TABLE 2-1 Health Plan Choices for Private Sector Employees, 1993

Number of Health Plans Offered per Establishment

Weighted by Number of Establishments (%)

Weighted by Number of Employees (%)

1

76

48

2

16

23

3

5

12

4

2

6

5 or more

1

11

 

SOURCE: Preliminary tabulations from the 1993 Robert Wood Johnson Foundation Employer Health Insurance Survey conducted by the RAND Corporation (courtesy of Stephen Long).

kets. In this new system, government attempts to structure the market by encouraging competition, consumers have an array of health care options to choose from, and health plans share responsibility for accountability with the government. This accountability is reinforced by the power of the consumer to choose and to change plans. In the Medicare-restructuring proposals developed by the 104th Congress and the Clinton Administration, elderly beneficiaries would have choices beyond the current fee-for-service, traditional Medigap, and risk-based HMO options. These choices will include preferred provider organizations (PPOs), unrestricted fee-for-service health plans, and high deductible plans combined with medical savings accounts. Under the new paradigm most Medicare beneficiaries would have more health plan choices than the majority of today's private sector employees (Table 2-1).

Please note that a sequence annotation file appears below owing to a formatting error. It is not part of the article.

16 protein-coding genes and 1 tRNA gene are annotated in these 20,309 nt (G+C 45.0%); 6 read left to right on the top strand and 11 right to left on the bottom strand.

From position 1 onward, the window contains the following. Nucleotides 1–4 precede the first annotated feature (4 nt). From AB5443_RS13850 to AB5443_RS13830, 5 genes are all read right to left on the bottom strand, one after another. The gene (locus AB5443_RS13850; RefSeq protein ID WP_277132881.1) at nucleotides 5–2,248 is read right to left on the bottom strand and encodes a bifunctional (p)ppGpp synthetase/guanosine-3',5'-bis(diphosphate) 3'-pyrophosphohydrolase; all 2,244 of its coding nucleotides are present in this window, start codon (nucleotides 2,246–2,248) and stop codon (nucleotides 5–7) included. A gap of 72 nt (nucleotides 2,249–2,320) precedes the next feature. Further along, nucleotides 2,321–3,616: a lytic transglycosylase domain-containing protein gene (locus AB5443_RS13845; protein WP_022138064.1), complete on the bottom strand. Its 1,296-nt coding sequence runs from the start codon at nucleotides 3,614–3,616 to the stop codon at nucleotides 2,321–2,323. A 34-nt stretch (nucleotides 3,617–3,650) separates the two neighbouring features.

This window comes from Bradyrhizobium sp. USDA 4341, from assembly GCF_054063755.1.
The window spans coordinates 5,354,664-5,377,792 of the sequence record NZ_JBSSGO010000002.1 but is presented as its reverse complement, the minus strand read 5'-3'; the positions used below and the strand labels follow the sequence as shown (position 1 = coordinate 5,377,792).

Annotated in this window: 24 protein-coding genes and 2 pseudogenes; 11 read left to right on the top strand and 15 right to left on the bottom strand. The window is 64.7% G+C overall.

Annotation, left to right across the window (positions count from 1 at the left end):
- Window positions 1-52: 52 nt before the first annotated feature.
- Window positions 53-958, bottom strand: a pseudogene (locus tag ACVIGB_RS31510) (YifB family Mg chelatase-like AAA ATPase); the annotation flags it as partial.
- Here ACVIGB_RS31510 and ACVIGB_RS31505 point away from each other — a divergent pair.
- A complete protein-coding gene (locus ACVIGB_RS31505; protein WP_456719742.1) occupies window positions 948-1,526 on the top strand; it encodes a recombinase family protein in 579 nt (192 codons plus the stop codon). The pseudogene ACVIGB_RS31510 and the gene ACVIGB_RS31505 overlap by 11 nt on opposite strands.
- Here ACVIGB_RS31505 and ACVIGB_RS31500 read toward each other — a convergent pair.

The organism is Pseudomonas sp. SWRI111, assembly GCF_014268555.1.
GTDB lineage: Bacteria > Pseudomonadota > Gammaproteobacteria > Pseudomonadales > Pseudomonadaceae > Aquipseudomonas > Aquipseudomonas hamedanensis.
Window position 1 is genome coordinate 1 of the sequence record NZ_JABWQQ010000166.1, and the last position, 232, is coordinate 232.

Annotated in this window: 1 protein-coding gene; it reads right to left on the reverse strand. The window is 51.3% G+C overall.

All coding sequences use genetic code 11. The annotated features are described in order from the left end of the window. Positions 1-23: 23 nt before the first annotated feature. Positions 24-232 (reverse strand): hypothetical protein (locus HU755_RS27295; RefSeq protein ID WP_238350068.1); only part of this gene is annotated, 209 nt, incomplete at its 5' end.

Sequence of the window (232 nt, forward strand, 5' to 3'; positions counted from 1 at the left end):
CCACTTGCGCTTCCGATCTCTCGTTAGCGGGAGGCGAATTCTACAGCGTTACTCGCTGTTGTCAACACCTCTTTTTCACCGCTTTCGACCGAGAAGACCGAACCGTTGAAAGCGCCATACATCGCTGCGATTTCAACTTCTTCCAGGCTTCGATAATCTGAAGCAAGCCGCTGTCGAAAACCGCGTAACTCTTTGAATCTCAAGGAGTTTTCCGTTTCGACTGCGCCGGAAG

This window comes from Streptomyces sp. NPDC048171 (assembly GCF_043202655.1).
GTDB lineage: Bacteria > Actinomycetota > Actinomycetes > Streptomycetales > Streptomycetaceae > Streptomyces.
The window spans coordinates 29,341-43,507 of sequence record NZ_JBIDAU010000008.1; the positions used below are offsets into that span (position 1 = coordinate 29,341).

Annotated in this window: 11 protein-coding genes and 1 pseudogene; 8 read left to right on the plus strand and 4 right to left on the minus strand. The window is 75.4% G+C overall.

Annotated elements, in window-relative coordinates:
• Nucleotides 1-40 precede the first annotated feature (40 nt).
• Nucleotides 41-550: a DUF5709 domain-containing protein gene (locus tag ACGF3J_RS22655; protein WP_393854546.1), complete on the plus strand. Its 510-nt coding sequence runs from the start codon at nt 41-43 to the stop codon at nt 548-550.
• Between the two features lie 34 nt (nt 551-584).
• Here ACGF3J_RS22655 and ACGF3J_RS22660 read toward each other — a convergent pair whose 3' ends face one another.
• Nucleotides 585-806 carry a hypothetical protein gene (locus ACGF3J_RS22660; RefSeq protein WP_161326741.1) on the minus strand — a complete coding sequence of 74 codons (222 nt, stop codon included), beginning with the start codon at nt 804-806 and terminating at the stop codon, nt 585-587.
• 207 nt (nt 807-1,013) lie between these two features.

To ensure accountability and informed purchasing for beneficiaries in a restructured Medicare program, a continuum of structural and oversight options can be considered. These range from (1) a more active government role, to (2) strengthening the role of the consumers so that they are better equipped to exercise choice, to (3) strengthening professional influences and advancing the science base for clinical effectiveness and outcomes. Each of these directions involves trade-offs.



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